Home / Opinion / Columns /  Agility always matters no matter what’s thrown at us

Entrepreneurship is a journey—a hard, lonely one that can drive one crazy at times, but is equally rewarding and fulfilling. It has many highs and lows. In fact, the lows can be especially frequent for women entrepreneurs. We still often face resistance to our leadership, whether from employees, suppliers or investors. When I first pitched a cosmetics business years ago for funding to a bunch of venture capitalists (VCs), most of whom were men, they turned it down. It was probably a business that did not resonate with them. Today, most VCs we meet are astonished by Sugar Cosmetics’ fast growth and we have been getting expressions of interest from some of the biggest VC firms.

While believing in yourself and taking that leap is always a good choice, I believe every entrepreneur needs a strong support system to ride out difficult times. You can have it in your family, friends or even your co-workers. With such a strong support system in place, you know that you can always go to them at moments when your judgement is clouded or you need help out of a tricky situation; and this can help you through your most trying phases. Interacting with this group of people will fill you with positivity and keep your mind healthy and sane.

A lot of people meditate to relieve stress. For me, running is meditative. It does have that breath work; you are one with yourself, and you get that clear, peaceful time. When your schedule gets disrupted and stress piles up, running provides calmness. It is the one thing that happens at the same time every day—and it grounds me. I’ve been an avid runner for the past decade, having completed the Comrades Ultra-marathon, Ironman Triathlon and numerous marathons. I believe that I am a much better CEO, parent and human being on the days I run or workout, so I ensure that I spend at least an hour doing some kind of activity. Being a runner and entrepreneur, I’ve learnt plenty about resilience, for a start. Whenever I felt spent out, for example, I made sure I’d stay strong and bounce back.

Entrepreneurs are expected to always be ready with answers for any question thrown at them at any given moment. As an entrepreneur, being your own boss can be a joy and a burden. You are responsible for tough decisions about how to stay relevant in the marketplace, when to take on more debt, or how to handle an economic downturn. It is never smooth sailing, so learning to thrive and grow in difficult situations is essential to your success.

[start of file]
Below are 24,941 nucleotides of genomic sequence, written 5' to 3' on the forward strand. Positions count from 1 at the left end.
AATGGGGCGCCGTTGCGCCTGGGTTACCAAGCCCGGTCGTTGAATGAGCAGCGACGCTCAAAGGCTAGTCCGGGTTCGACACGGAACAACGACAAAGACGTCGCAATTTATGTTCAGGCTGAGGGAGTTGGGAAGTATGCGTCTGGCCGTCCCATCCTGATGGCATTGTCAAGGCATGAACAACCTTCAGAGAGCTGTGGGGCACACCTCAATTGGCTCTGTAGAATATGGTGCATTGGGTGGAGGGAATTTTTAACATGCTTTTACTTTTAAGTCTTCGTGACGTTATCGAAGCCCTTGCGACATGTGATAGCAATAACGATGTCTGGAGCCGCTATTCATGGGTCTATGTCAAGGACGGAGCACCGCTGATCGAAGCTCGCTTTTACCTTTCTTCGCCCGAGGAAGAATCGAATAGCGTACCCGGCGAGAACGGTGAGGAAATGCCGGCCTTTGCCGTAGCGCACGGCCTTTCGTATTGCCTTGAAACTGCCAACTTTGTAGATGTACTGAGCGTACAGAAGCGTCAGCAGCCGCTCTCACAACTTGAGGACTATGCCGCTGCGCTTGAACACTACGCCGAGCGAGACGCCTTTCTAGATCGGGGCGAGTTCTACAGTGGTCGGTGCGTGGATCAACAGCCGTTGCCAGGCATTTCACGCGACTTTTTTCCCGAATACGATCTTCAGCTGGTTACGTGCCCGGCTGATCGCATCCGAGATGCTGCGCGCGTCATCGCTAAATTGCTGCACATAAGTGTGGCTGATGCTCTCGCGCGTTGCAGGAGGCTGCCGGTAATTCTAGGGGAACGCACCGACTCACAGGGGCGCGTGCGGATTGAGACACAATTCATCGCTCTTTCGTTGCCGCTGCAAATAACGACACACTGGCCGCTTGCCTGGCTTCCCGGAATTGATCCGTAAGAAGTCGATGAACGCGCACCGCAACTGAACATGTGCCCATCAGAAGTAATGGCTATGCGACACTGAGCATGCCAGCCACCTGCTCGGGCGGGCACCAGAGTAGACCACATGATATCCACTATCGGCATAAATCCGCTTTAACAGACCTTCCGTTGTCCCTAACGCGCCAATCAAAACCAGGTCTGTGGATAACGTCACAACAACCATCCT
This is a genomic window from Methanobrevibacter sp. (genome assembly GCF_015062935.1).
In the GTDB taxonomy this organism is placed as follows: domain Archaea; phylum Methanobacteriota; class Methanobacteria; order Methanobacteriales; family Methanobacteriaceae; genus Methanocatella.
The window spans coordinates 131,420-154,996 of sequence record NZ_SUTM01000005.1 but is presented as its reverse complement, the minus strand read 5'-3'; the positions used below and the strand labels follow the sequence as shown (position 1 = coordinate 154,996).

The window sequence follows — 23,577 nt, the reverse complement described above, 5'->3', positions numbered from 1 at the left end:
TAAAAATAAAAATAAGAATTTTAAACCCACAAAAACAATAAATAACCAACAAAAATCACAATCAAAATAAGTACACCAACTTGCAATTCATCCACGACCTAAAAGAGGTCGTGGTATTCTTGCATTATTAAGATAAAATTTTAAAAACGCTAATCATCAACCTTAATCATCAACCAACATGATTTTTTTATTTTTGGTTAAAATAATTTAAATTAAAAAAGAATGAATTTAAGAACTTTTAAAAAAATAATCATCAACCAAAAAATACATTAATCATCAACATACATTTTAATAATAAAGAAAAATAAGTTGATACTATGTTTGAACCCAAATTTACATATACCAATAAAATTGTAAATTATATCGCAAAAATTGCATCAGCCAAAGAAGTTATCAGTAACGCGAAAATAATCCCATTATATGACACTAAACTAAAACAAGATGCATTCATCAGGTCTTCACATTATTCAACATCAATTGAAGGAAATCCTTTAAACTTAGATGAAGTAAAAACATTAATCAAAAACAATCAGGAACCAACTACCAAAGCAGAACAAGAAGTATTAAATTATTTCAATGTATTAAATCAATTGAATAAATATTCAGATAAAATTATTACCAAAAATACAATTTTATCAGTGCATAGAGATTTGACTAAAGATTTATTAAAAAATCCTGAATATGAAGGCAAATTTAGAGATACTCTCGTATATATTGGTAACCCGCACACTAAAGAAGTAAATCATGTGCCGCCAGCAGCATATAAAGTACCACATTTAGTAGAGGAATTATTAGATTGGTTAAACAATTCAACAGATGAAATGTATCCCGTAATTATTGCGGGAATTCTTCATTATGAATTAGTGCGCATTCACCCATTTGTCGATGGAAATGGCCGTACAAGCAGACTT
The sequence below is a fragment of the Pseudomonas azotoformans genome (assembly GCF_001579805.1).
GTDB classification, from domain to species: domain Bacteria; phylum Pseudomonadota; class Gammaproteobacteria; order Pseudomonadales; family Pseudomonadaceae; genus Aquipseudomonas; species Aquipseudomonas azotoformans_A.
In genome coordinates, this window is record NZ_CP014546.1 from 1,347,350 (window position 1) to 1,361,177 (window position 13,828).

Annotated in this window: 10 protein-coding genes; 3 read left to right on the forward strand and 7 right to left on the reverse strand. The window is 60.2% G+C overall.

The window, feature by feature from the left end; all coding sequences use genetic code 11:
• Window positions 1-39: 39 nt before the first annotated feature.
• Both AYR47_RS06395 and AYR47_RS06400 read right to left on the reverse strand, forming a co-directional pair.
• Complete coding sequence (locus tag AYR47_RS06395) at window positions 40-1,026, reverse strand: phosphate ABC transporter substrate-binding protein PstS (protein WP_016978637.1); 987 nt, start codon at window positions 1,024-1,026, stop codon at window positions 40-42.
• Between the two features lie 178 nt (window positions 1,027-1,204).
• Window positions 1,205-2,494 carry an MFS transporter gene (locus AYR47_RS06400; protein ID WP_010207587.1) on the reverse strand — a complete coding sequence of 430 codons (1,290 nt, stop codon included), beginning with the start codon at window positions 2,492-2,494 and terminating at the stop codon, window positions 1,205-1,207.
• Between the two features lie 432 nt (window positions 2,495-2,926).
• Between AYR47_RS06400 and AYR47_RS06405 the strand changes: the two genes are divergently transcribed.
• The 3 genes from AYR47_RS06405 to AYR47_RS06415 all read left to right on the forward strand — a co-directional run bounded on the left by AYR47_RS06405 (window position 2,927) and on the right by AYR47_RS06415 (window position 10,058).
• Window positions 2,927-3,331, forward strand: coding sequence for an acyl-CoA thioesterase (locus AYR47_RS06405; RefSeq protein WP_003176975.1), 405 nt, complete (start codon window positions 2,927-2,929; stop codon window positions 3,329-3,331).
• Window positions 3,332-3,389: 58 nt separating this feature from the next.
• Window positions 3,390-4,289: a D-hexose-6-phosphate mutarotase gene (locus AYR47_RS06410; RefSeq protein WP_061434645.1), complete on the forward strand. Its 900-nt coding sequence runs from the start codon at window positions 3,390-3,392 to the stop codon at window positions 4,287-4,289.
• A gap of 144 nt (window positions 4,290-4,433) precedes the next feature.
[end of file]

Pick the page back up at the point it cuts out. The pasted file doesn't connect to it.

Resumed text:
All in all, my family and friends have always been strong supporters of my dreams of achievement. They get some credit for the fact that, at 23, I was featured on the cover of The Week for being the first and youngest B-school graduate to decline a 1-crore placement offer from a global investment bank to start my own company. It was a risky plunge I decided to take. On this decision, I did get some cautionary advice from a few well-wishers, who thought I should choose a more “ideal" and “settled" option. After graduating from the Indian Institute of Management, I was quite clear about one thing, and that is I did not want to take up the investment-bank pre-placement offer I had just because there was a lot of money in it. Hence, I decided to take the biggest risk of my life by starting a company without any background in entrepreneurship or business whatsoever. I realized that it actually felt quite liberating to take a few risks for something I was so passionate about.

There is a point in every woman’s life when she has to accept her biological disposition and the fact that in all likeliness, she will be doing most of the care-giving for her children, but not thinking about it while growing up made me stronger and helped me accomplish much more in the first 30 years of my life than I would otherwise have.

My advice to other women out there would be that irrespective of what you know about the trade-offs your little girls will have to make, push them as hard as you push your boys, let them have big dreams, so that they have the opportunity to reach their potential. Do not short-change them and never snip their wings.

Another piece of advice. You are a lot more awesome than you think you are, and unless you believe that, you’ll never dream big enough and get what you deserve. Always remember that it all starts with taking a decision that we are going to do this really well. Of course, things may not always pan out that way, but I believe that how we think shapes a large part of what the outcomes of our efforts are.

I have got a lot of inspiration that sustains this attitude from the team I’m working with. I always wanted to build a brand with women at the core and have strived to convert that dream into reality. Today, Sugar can be described as a cult favourite among Gen-Z and millennial Indian women, and I couldn’t be more content and prouder of everyone who made this possible.

Another big learning as a runner and entrepreneur: No matter what challenge is thrown at us, agility matters. Growth is not about how fast you get to it, but how well you sustain it once you’ve arrived. So, don’t fear taking bold decisions you strongly believe in and never short-sell yourself.

Vineeta Singh is chief executive officer and co-founder of Sugar Cosmetics

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